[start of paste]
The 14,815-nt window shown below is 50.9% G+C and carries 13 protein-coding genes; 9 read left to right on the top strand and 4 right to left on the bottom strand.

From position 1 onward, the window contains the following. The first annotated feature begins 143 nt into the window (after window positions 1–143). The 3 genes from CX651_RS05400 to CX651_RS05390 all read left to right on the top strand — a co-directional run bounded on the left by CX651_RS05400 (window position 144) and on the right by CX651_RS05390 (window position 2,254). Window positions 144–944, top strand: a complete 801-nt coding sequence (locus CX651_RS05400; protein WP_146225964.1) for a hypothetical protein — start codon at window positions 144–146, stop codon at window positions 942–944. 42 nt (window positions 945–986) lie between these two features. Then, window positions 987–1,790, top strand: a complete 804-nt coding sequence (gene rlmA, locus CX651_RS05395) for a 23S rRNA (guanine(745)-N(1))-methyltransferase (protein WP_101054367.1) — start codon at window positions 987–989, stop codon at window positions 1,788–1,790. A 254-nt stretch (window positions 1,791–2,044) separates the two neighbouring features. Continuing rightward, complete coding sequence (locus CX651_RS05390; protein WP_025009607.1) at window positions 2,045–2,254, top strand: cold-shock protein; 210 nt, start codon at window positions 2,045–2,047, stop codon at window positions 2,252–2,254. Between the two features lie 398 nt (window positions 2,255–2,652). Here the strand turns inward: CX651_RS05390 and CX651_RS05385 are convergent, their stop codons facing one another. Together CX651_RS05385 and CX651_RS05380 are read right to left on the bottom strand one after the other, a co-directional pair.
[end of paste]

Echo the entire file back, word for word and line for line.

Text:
The 14,815-nt window shown below is 50.9% G+C and carries 13 protein-coding genes; 9 read left to right on the top strand and 4 right to left on the bottom strand.

From position 1 onward, the window contains the following. The first annotated feature begins 143 nt into the window (after window positions 1–143). The 3 genes from CX651_RS05400 to CX651_RS05390 all read left to right on the top strand — a co-directional run bounded on the left by CX651_RS05400 (window position 144) and on the right by CX651_RS05390 (window position 2,254). Window positions 144–944, top strand: a complete 801-nt coding sequence (locus CX651_RS05400; protein WP_146225964.1) for a hypothetical protein — start codon at window positions 144–146, stop codon at window positions 942–944. 42 nt (window positions 945–986) lie between these two features. Then, window positions 987–1,790, top strand: a complete 804-nt coding sequence (gene rlmA, locus CX651_RS05395) for a 23S rRNA (guanine(745)-N(1))-methyltransferase (protein WP_101054367.1) — start codon at window positions 987–989, stop codon at window positions 1,788–1,790. A 254-nt stretch (window positions 1,791–2,044) separates the two neighbouring features. Continuing rightward, complete coding sequence (locus CX651_RS05390; protein WP_025009607.1) at window positions 2,045–2,254, top strand: cold-shock protein; 210 nt, start codon at window positions 2,045–2,047, stop codon at window positions 2,252–2,254. Between the two features lie 398 nt (window positions 2,255–2,652). Here the strand turns inward: CX651_RS05390 and CX651_RS05385 are convergent, their stop codons facing one another. Together CX651_RS05385 and CX651_RS05380 are read right to left on the bottom strand one after the other, a co-directional pair.